Having a different view = ?

Tracy Hannigan's picture
 2
As discussed previously , the Hammersmith and Fulham Council free sheed H & F News declined to place our advertisement praising local primary schools. Despite our requests nobody at the Council responded to our questions about why it didn't print. Adam Courtney, at the Fulham Chronicle discovered why.

The long and short is that the Council was concerned that if they ran the ad, they’d possibly be backing an ‘anti political’ group, and that the new Local Authority publicity code legally prohibited them from running it.

Passing quickly over the fact that there’s no legal requirement to follow the new Code...they were worried that we were an ‘anti-political’ group...I’m pretty dumbfounded…

As an individual, I find it an offensive consideration. Since I hit legal voting age I have voted in nearly every local and governmental election for which I have been eligible. I have always considered political participation a responsibility and a pleasure. I’ve never particularly been a ‘campaign person’. I’m quite shy by nature and I dislike confrontation.

The initial situation in our local area charged up the protective mother in me – the mother who valued the opportunity her son had found in his richly diverse and academically sound state primary school. I feel what the local schools all offer is worth applauding and protecting. I have a strong desire to support and promote these local schools, and that has been the underpinning of our efforts.

For the group, I consider it a bit laughable. We’ve objected to precisely one free school. We have asked some questions. We have concerns about education funding and we are trying to learn what we can about that and its potential impact on our children. A few of our supporters went to the peaceful march on 26 March where we marched alongside mums with buggies before heading home before 4pm.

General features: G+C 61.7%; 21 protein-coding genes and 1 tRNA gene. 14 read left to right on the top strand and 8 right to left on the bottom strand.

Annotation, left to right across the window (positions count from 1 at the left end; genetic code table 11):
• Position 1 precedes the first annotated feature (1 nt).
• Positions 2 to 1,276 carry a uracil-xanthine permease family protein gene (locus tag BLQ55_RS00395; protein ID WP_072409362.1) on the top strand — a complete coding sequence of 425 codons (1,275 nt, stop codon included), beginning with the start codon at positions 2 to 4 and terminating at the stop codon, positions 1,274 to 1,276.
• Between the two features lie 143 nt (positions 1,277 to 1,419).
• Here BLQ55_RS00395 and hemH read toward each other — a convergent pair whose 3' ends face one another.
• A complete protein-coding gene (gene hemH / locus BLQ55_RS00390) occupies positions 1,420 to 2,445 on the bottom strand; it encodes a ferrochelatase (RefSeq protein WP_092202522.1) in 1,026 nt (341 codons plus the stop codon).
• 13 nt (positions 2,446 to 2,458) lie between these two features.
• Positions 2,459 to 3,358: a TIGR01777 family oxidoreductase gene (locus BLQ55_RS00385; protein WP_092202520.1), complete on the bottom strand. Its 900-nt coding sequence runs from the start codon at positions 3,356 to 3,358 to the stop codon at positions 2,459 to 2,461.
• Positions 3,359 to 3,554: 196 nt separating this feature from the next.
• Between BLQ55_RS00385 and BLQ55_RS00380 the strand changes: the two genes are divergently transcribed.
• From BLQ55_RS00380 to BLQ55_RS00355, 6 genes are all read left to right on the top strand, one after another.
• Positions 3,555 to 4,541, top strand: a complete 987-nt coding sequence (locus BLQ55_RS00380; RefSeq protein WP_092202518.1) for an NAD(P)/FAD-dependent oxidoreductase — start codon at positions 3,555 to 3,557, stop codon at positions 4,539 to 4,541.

And our main headline on the front page this week has been to remind people to collect their school vouchers when in Tescos. Very exciting stuff!!

I laughed so hard when I read the reasoning that I thought I’d never stand upright again. I wasn't sure if I should cry. It seems to me a rather implausible, extreme and 'low' way to ‘justify’ not running an advert.
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Comments

Janet Downs's picture
Wed, 20/04/2011 - 16:16

The Code of Recommended Practice for Local Authority Publicity came into force on 30 March 2011. The following paragraph says that LAs are required to "have regard" to the code. That's not the same as being legally required to follow the code.

"Local authorities are required by section 4(1) of the Act to have regard to the contents of this code in coming to any decision on publicity... The code therefore applies in relation to all decisions by local authorities relating to paid advertising and leaflet campaigns, publication of free newspapers and newssheets and maintenance of websites – including the hosting of material which is created by third parties."

The following section covers political views and comments re central government policy which should be "balanced":

"Local authorities should ensure that publicity relating to policies and proposals from central government is balanced and factually accurate. Such publicity may set out the local authority’s views and reasons for holding those views, but should avoid anything likely to be perceived by readers as constituting a political statement, or being a commentary on contentious areas of public policy" (ie free schools).

http://www.communities.gov.uk/documents/localgovernment/pdf/1878324.pdf

Although it seems that there is no legal obligation to follow the Code, the Department for Communities and Local Government (DCLG) told prweek: "it would be unlawful for councils to disregard the new code once it came into force."

http://www.prweek.com/news/1037359/Communities-department-stands-firm-ba...

The question is: is there a legal requirement to follow the code? If there is not, is the DCLG leaning on Councils to comply? If so, why? Is this a way of silencing opposition to government policy?

Allan Beavis's picture
Wed, 20/04/2011 - 22:47

What exactly is an "anti-political" group? Do they actually mean "anti-government"? It's hard now not to wonder if Hammersmith and Fulham Council isn't becoming a mini authoritarian state, where censorship is imposed to ensure that only the party line is broadcast. It's sad but not surprising. The current government's strategy appears to be to completely brush aside any sensible debate or shout it down.

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